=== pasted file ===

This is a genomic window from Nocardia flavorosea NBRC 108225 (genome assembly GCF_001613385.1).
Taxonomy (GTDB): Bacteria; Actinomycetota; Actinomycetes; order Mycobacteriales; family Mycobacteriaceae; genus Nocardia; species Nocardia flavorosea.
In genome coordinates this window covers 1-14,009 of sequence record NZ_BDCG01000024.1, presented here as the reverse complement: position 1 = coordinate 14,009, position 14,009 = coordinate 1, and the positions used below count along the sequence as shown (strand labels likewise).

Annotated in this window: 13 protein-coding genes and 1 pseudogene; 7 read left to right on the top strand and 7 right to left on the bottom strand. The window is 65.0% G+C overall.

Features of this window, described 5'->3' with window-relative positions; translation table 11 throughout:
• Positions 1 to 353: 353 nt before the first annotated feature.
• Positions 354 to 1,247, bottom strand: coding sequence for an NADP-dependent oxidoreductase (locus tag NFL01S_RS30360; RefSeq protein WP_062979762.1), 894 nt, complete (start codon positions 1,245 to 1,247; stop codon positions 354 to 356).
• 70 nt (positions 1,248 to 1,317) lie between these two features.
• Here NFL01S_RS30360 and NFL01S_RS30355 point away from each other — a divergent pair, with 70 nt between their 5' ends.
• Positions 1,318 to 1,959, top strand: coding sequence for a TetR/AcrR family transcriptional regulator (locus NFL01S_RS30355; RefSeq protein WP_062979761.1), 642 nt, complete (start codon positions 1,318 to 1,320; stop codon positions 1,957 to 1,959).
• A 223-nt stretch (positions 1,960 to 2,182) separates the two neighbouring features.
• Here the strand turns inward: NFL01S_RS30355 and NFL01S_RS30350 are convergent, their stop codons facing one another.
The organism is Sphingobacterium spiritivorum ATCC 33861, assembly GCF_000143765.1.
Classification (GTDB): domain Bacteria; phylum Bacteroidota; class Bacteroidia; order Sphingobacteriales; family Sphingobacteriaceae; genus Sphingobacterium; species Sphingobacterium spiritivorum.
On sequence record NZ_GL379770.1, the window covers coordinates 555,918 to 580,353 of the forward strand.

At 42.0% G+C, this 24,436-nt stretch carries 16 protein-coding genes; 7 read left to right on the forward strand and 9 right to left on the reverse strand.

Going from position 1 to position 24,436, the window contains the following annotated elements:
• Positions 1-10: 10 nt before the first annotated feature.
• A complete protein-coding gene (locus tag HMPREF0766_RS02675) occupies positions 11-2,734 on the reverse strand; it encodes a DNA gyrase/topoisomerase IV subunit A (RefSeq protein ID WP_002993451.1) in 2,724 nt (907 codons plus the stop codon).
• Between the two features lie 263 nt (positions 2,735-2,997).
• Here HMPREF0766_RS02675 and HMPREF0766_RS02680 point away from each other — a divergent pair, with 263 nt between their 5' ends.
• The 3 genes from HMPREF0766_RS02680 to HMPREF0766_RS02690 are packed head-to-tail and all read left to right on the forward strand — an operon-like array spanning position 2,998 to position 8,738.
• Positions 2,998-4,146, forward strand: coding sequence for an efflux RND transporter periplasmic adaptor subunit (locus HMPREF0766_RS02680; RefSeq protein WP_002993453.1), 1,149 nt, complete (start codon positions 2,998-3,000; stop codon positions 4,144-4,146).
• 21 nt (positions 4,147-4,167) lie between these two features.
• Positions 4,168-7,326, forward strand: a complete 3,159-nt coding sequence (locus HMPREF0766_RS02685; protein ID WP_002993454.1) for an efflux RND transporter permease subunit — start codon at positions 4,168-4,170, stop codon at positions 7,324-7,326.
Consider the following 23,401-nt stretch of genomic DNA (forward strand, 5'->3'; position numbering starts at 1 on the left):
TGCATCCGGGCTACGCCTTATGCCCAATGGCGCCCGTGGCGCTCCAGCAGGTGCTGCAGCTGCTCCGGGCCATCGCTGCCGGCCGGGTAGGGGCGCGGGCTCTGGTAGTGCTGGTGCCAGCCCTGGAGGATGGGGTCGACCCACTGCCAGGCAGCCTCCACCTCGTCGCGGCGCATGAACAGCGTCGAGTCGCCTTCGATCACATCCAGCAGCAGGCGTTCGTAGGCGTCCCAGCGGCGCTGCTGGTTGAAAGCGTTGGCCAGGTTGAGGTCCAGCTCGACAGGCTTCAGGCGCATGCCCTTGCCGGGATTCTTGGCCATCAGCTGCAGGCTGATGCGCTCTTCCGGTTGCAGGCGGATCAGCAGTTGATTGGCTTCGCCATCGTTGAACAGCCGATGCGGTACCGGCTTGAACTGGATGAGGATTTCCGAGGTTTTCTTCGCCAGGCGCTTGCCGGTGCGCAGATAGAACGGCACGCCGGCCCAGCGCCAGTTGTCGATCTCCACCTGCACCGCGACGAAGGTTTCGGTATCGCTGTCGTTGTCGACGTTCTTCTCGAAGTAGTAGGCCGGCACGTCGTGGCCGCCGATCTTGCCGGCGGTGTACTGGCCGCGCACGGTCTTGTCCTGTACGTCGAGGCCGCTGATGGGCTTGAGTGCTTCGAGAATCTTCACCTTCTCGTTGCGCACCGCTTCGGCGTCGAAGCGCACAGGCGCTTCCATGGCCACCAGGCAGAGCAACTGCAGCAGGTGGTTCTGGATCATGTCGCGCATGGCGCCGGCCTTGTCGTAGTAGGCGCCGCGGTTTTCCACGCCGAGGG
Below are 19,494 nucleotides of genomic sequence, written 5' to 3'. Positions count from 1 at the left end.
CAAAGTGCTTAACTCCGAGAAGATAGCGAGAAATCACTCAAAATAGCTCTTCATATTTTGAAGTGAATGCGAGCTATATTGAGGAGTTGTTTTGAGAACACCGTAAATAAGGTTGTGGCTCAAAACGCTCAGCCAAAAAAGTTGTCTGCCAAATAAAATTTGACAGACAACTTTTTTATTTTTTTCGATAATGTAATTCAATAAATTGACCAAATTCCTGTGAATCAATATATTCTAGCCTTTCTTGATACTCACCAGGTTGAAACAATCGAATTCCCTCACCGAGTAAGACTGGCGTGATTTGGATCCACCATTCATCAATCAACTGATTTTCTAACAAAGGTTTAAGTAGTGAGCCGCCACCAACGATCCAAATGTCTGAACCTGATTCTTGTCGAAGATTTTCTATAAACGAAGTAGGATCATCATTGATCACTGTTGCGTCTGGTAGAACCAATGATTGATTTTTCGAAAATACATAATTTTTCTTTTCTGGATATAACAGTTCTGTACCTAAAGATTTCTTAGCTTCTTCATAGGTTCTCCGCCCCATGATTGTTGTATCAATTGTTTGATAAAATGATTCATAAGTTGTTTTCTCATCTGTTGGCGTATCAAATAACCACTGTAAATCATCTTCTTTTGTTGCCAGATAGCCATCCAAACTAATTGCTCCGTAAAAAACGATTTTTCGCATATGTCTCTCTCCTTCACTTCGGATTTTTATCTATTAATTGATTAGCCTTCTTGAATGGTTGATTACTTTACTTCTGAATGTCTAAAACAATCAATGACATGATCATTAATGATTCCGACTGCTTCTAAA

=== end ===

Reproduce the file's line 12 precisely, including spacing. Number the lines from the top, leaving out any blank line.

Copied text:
• Here the strand turns inward: NFL01S_RS30355 and NFL01S_RS30350 are convergent, their stop codons facing one another.